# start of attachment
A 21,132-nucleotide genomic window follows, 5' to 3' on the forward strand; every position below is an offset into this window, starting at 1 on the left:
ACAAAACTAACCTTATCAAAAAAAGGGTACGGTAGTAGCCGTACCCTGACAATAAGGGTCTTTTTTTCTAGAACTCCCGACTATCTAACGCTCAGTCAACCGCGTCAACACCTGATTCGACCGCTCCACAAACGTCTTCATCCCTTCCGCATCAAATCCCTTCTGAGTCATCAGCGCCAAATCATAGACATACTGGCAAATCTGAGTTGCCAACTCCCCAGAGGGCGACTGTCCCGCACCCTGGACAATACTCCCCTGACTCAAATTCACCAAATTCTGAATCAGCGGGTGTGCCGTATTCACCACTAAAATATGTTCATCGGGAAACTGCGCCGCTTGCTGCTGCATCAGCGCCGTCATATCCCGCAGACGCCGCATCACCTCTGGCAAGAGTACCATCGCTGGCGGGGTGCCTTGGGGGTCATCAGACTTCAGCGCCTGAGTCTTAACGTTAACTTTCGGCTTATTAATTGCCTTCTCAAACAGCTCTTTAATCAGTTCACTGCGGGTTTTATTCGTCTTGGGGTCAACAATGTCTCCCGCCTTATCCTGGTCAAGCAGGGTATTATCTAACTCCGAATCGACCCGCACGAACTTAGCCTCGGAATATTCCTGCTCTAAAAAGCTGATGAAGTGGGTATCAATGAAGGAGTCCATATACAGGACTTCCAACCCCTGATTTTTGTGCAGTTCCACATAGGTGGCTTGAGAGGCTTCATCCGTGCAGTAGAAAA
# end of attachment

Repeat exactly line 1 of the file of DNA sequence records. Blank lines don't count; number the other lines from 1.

A 21,132-nucleotide genomic window follows, 5' to 3' on the forward strand; every position below is an offset into this window, starting at 1 on the left: